‘It’s not the camera that makes a great picture, it’s the person holding it that creates the magic’
Well, this might be true, but it’s not until you have stepped out of ‘Automatic Mode’ and started making decisions on how that camera is going to operate until you really unleash what it is capable of.
In order to do that, you need to understand exactly how that piece of kit works.
You need to know the anatomy of what makes the camera take a better picture. You need to know about lighting, composition, and depth of field. You need to know that every adjustment you make will have an effect on the finished product, and that every adjustment you make requires another little adjustment somewhere else.
It is complex. It takes time and effort, but it is worth it when you have a beautiful photo to show for your efforts.
Riding a horse is similar. In order to get the best out of him you have to know how he works. You need to know how his body functions so that you know the consequences of one seemingly small adjustment, and what might then need to be adjusted to improve the picture.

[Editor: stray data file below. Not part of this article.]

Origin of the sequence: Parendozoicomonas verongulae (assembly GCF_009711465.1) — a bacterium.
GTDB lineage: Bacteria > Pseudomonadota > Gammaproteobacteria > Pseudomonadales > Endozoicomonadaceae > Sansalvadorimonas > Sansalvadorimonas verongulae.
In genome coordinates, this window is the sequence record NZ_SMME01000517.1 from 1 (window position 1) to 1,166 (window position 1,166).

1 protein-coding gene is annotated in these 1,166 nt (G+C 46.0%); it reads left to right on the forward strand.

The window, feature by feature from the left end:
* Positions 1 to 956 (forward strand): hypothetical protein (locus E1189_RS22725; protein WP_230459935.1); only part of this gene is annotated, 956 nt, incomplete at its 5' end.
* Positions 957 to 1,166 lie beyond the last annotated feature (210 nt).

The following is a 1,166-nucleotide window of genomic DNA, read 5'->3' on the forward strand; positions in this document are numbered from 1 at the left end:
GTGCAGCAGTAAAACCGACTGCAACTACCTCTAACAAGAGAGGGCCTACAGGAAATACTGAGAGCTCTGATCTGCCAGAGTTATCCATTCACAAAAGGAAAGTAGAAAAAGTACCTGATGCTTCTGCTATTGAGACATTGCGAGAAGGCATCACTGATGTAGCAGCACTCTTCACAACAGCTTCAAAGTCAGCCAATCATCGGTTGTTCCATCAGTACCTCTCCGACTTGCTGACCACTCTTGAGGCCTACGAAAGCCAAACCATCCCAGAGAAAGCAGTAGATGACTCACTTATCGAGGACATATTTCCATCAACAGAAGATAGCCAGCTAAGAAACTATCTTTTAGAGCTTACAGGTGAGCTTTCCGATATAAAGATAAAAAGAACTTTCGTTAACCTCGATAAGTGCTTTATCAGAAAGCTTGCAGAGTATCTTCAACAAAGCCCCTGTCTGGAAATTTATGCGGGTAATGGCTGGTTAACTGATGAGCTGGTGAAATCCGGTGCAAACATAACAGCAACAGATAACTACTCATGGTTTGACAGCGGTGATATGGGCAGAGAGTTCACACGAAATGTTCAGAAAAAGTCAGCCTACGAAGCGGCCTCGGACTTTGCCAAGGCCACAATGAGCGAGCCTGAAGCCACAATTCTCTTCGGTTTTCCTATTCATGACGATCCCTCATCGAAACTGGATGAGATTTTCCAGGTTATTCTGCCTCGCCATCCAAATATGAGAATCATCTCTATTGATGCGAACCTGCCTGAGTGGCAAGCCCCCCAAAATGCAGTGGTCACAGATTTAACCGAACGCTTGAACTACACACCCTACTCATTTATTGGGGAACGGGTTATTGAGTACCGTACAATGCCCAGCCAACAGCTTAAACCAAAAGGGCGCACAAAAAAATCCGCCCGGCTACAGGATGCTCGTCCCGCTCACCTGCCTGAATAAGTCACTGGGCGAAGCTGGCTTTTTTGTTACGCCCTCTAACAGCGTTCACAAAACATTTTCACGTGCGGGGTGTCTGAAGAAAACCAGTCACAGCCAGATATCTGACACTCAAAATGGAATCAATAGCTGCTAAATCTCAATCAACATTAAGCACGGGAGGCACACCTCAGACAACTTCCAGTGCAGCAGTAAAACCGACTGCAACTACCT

You need to know where to place his feet, his head and neck and his hind quarters to make sure you are getting the best his body has to offer. You need to know how to set him up correctly so that he can show his brilliance in a way that supports his body.
You need to know that a camera on top of an unstable platform will never take a clean, focused photo. Similarly, a horse on top of unbalanced feet will never produce movement that will make it into the ‘keep’ folder.
And then you need to know how your body works too. So that you can ride without pain. So that you can remove tension on tension. So that you can help your horse be the best he can be, whilst you are doing the same for you.
But it’s also worth knowing that not all the pieces come together at the same time. And that’s ok too.
You don’t always have to have the winning photo.